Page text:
How to Build a Minimum Viable Community (MVC) in 3 Steps & Validate Your Startup Before You Launch

Building an MVC helps you to focus on the core value proposition of your business and gives you an opportunity to increase the stickiness of your product. The goal of an MVC is to provide entrepreneurs with real customer feedback as quickly as possible.

How to Build a Minimum Viable Community (MVC) in 3 Steps & Validate Your Startup Before You Launch

Minimum viable communities (MVC) are on the rise. But what are they and how do you build one?

Much like how a minimal viable product (MVP) is the smallest thing you can build that delivers customer value, an MVC is a temporary product community that enables entrepreneurs to test their ideas and iterate based on customer feedback.

It's not an arbitrary exercise, but rather a strategy of smart risk-taking based on the idea that it's better to put something out there, even if it's not perfect than to wait until you've done everything perfectly.

Benefits of an MVC

Building an MVC helps you to focus on the core value proposition of your business and gives you an opportunity to increase the stickiness of your product. The goal of an MVC is to provide entrepreneurs with real customer feedback as quickly as possible.

There are multiple benefits to launching an MVC:

  • Validate assumptions of a target market
  • Minimal time & resources used
  • Getting customer feedback
  • Create buzz through word-of-mouth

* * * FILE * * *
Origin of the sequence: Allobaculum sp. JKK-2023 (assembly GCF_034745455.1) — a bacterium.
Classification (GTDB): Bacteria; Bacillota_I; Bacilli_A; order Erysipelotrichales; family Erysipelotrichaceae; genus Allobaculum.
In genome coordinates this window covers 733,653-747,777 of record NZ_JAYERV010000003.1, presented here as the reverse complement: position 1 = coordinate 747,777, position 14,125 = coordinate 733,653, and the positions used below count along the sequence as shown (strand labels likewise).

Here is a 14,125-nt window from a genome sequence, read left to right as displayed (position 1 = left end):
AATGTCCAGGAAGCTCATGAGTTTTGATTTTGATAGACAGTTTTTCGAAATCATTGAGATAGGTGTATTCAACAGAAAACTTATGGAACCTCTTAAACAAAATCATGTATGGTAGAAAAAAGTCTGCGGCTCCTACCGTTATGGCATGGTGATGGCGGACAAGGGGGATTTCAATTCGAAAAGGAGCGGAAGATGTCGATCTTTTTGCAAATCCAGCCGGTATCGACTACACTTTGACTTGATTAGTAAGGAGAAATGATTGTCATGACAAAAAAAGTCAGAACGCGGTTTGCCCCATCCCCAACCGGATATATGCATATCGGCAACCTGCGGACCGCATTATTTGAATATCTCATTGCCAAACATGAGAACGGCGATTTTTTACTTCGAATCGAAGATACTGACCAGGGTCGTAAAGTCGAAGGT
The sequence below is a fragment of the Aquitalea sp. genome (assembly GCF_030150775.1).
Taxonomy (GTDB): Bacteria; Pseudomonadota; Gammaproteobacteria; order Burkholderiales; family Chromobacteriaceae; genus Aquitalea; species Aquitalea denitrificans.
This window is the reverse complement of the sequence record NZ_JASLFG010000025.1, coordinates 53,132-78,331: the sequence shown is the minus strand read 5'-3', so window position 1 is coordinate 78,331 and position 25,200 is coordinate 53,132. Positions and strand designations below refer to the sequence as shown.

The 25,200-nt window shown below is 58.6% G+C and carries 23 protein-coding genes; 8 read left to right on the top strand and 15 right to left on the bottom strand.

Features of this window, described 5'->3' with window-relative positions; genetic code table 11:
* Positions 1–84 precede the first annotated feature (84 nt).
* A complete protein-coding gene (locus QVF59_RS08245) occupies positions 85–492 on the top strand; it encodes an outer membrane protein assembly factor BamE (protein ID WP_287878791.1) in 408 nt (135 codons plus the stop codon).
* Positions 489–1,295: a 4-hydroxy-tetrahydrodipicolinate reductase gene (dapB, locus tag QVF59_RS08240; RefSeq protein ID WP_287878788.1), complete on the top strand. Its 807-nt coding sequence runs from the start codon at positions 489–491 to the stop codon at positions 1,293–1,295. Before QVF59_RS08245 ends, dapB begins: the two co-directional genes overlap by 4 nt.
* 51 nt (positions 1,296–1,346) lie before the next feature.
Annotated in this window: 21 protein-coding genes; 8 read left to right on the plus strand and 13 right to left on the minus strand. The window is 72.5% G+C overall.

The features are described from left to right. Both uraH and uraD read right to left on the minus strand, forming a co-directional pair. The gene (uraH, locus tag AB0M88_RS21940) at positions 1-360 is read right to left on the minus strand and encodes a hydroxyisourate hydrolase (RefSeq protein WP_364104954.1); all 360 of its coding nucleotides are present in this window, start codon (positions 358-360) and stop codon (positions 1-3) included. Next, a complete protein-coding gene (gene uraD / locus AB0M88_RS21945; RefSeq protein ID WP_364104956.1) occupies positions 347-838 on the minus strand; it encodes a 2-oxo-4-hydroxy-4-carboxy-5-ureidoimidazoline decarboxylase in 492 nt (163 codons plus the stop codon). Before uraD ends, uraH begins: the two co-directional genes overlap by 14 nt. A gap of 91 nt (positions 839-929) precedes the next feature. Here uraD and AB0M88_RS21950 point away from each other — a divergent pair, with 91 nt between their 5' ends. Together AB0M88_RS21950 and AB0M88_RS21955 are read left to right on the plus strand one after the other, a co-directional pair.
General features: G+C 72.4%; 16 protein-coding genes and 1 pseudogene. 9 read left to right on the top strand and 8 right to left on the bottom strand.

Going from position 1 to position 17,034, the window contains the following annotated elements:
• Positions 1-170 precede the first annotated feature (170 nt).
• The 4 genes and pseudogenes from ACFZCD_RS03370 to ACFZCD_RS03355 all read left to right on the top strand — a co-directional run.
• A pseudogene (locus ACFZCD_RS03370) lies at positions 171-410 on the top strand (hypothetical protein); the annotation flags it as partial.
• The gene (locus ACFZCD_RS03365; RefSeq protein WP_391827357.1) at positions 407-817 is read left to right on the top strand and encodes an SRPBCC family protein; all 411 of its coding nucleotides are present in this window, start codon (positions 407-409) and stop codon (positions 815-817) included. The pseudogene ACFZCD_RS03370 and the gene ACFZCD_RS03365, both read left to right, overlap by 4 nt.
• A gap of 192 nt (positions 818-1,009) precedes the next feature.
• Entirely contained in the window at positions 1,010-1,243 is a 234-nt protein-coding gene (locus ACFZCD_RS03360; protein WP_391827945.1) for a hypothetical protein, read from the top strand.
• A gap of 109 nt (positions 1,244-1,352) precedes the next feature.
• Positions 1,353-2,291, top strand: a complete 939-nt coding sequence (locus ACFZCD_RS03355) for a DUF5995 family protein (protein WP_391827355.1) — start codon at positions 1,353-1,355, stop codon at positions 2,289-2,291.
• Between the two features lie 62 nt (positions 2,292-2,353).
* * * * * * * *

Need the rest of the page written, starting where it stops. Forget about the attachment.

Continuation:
• Determining the right MVP

Launching an MVC is a great way to validate your idea. It's also a great way to build a community around your product or service.

Here's how, step by step:

Step 1: Purpose: Why does your community exist?

Why you exist is the most important part of any community. What problem are you trying to solve? What is the unmet need that you are looking to satisfy?

Clarify the value you wish to bring to your members. Provide the knowledge, access, and emotion that aligns with the purpose. Once this is established, find the tool that can deliver on the unmet need:

  • Sharing content: build an email list
  • IRL events: use MeetUp/Eventbrite
  • NFT project: start a Discord

Use the tools available to you to launch the MVC that people currently use.

Step 2: People: Who is your community for?

A community's members not only engage with the Practice but help drive the direction as it evolves. What type of person would be interested in joining? What are their motivations?

Start broad, say startups, and dive deeper from there - startup founders > tech founders > fintech founders > fintech founders in New York > fintech founders in NY interested in Web3 (and so on). Knowing "who" the MVC is for influences your marketing in a number of ways:

  • Social Channel (start in 1 place)
  • Messaging (speak their lingo)
  • Content (aligned with exp. level & goals)

The MVC speaks directly to this targeted group and gives it a better chance of receiving both interest and engagement.

Step 3: Practice: What is the member experience look like?

The member experience is the key to making your community viable. What recurring activities take place? What does engagement by members look like?

If you exist to help founders fundraise, then you may set up a resource channel for people to share information or host VC fireside chats or weekly pitch reviews. Almost all activities can be grouped into three buckets:

  • Single occurrence (onboarding experience)
  • Recurring, planned (weekly meetups)
  • Unplanned (social engagement/community-led)

Experiences are based on the "why" of the community.

The MVC only establishes a starting point.

Trying to find out what the customers want, before actually building anything and getting feedback, is a tough task. But with MVC you can do just that! Talk to your potential customers, get their feedback, analyze it and build something that they actually want.

Building an MVC comes with an understanding that you may not only abandon it if unsuccessful, but you're open to its evolution.


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